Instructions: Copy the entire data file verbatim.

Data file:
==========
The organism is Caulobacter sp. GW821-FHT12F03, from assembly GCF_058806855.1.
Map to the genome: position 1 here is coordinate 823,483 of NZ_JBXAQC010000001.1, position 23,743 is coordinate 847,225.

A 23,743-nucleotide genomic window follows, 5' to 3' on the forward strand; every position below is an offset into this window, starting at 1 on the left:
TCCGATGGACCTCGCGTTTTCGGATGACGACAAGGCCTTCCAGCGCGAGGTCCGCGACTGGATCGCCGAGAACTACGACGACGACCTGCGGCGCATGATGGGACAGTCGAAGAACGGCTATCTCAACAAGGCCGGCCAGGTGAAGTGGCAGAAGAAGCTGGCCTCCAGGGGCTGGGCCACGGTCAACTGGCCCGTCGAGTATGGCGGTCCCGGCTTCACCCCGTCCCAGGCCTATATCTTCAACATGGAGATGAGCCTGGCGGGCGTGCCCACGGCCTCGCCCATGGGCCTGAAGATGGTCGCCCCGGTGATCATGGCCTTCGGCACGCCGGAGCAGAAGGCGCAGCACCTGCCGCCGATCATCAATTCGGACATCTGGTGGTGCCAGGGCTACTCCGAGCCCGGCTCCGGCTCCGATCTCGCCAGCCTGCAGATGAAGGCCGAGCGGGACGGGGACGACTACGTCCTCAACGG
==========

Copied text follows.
The organism is Caulobacter sp. GW821-FHT12F03, from assembly GCF_058806855.1.
Map to the genome: position 1 here is coordinate 823,483 of NZ_JBXAQC010000001.1, position 23,743 is coordinate 847,225.

A 23,743-nucleotide genomic window follows, 5' to 3' on the forward strand; every position below is an offset into this window, starting at 1 on the left:
TCCGATGGACCTCGCGTTTTCGGATGACGACAAGGCCTTCCAGCGCGAGGTCCGCGACTGGATCGCCGAGAACTACGACGACGACCTGCGGCGCATGATGGGACAGTCGAAGAACGGCTATCTCAACAAGGCCGGCCAGGTGAAGTGGCAGAAGAAGCTGGCCTCCAGGGGCTGGGCCACGGTCAACTGGCCCGTCGAGTATGGCGGTCCCGGCTTCACCCCGTCCCAGGCCTATATCTTCAACATGGAGATGAGCCTGGCGGGCGTGCCCACGGCCTCGCCCATGGGCCTGAAGATGGTCGCCCCGGTGATCATGGCCTTCGGCACGCCGGAGCAGAAGGCGCAGCACCTGCCGCCGATCATCAATTCGGACATCTGGTGGTGCCAGGGCTACTCCGAGCCCGGCTCCGGCTCCGATCTCGCCAGCCTGCAGATGAAGGCCGAGCGGGACGGGGACGACTACGTCCTCAACGG